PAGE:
Regarding ~ CARDS
I don’t think you realize this yet but there are two different types of cards your mom and I use to pay for a lot of things, a Debit Card and a Credit Card. Regardless of the type of card we use, the purpose of them is the same; to take the place of cash.
It is a lot more convenient to carry around two little plastic cards than it is to go to the bank, withdraw cash and carry around a bunch of bills. In addition, you don’t have to deal with coins coming back to you as change. Coins are a huge pain in the rear!
So what is the difference between Debit and Credit cards anyway?
A Debit Card is tied directly to your bank account. As soon as you swipe the card, the machine communicates with your bank then takes the money from your account and places it into the store’s bank account. This is super quick and very convenient.
A Credit Card (sometimes called a Charge Card) is a completely different deal. It allows you to pay for something without having the cash to back it up. Think of it as a way to borrow money from a bank with the swipe of a card. Want some new clothes but don’t have the money right now?
On the surface, Credit Cards sound like a pretty good deal right? Just as convenient as Debit Cards but you don’t need to have the money?! SIGN ME UP!! Here is the problem though……you’re using someone else’s money. Now, what have you learned about using other people’s money? Yup, you have to pay them interest for the privilege.
Oh, and the average interest rate on Credit Cards is 18%! Yes, you heard me right, 18%!
Now, to be clear, you can use the bank’s money for free as long as you pay them what you owe within 30 days (one month) of your purchase.
However, according to the website money.com, 65% of people do not pay off their credit cards every month. Instead, they elect to make what is called the minimum payment. This is the amount of money the bank says you have to pay each month for what you bought. Typically it is only about 3% or less of what you actually owe.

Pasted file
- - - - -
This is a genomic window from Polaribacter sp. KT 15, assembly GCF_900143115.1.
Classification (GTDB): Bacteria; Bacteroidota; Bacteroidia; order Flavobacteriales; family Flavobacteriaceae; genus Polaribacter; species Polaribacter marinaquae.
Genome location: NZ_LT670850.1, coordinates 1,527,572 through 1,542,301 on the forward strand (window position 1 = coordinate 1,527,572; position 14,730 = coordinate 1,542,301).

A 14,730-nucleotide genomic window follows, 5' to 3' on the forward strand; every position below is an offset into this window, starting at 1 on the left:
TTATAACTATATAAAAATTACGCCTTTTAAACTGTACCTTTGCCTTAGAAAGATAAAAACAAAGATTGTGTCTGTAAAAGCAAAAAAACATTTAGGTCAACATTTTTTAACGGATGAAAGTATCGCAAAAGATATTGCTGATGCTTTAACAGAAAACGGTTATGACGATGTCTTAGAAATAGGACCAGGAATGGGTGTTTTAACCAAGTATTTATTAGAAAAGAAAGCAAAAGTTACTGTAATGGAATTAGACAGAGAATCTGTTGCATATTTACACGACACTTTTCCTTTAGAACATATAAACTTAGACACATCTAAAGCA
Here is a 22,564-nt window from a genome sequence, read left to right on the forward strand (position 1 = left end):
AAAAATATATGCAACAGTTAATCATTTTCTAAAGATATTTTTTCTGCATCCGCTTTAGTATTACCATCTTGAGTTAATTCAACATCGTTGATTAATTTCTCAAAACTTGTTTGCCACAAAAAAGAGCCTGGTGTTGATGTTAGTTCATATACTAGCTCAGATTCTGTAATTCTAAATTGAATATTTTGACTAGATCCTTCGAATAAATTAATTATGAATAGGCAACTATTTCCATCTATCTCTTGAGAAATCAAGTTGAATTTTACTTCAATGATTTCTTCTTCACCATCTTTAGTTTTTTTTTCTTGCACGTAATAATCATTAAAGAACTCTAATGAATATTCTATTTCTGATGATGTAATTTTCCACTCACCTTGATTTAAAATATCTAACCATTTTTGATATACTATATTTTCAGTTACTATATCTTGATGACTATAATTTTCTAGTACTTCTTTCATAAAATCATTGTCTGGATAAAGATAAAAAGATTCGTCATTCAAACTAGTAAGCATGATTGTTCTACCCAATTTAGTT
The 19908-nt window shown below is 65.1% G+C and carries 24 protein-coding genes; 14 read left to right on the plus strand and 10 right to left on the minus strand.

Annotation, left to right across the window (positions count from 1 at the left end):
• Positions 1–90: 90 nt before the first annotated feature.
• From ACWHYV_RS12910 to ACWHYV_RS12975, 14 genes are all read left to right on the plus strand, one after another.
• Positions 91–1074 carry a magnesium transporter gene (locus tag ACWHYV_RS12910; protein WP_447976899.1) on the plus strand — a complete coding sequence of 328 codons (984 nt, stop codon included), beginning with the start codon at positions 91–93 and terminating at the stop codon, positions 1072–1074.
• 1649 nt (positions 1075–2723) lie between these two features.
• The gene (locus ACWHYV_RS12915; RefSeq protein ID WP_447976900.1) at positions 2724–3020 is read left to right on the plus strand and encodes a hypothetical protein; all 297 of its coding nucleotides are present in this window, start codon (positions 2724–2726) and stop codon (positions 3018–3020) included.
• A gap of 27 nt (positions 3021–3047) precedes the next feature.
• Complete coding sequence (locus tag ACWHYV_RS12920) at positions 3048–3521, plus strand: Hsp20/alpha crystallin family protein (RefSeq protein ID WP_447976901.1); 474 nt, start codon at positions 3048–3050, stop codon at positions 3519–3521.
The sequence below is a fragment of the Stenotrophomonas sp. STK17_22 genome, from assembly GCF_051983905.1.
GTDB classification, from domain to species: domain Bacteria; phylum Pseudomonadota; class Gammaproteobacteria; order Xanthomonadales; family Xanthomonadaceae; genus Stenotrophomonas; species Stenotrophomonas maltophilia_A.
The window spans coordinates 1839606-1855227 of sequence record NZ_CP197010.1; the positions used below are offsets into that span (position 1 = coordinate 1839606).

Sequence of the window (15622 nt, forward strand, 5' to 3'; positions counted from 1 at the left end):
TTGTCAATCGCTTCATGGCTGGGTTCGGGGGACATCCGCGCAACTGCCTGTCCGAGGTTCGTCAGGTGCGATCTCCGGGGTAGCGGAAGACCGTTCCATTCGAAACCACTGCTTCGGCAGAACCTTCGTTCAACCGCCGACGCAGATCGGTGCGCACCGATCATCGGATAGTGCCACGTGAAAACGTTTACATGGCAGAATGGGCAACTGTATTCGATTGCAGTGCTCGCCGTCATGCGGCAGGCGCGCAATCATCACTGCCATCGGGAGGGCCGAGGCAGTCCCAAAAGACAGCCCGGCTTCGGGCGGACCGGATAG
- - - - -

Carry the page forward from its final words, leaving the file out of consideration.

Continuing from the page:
Now, the average balance for those that don’t pay off their card every month is $5000. So that means with a 3% minimum payment, one would only have to pay $150 in the first month.
When you factor in an 18% interest rate with such a low payment you end up with a whole lot of time and money needed to pay off the original $5000.
In fact, according to this cool calculator on Bankrate.com, it will take you…….ready for this????
199 MONTHS and $4698.38 in INTEREST to pay off just $5000!
That’s 16.5 YEARS!
But you also need to consider that the majority of people with Credit Cards have, not one, but three cards. So you can see how quickly someone could get into trouble.
Trust me, I know how easy this can happen because I made this mistake in my 20’s. I didn’t understand, or care about, the math behind cards or how much money I was throwing away in interest. I figured that as long as I could make the minimum payments on my cards, I was all good.
The concept of waiting until I had the money to buy something made no sense when I could get it now with just a small payment. As a result, I learned the lesson behind Credit Cards the hard way.
So with that costly lesson learned, you are definitely asking yourself why mom and I still choose to use them. Great question!
Here is the hack! To get people to sign up for, and use their Credit Cards, the banks offer special rewards like airplane ticket and hotel discounts which are called points. For every dollar you put on your card you get a point. In fact, if you get enough points, you can actually get plane tickets and hotel stays for free!
The banks don’t care because they are making so much money on the interest that 65% of their customers are paying every month. By the way, many of these folks justify putting things on their card, that they have no intention of paying off, by telling themselves they are making their next vacation cheaper.
But because your mom and I do not carry any balances past a month on our Credit Card, we never pay any interest. We just rake in the points!! We are getting free plane tickets just buying groceries or going out to restaurants which are things we do anyway. Those vacations you have been on so far in your childhood?……..we used points on all of them in one way or another…why wouldn’t we?!
I do not recommend you do this until you are in your late 20’s or early 30’s however. The temptations to overspend are too great and your savings are not high enough to pay off those impulse purchases every month.
The simple answer to the big issue of Credit Cards is, do not apply for one until after college, when you have a good job and have saved enough to cover emergencies. If you don’t apply, you won’t get, and you won’t overspend.
PAY AS YOU GO KIDDO!
Oh, and don’t listen to the credit card offers you get in the mail when you turn 18 or the people selling them on campus at college. You don’t need to develop a “credit history” to get ahead of the game. That is a tactic used to both scare you and make you think you’re doing the right thing by getting a card. It’s a lie and a scam…..don’t fall for it!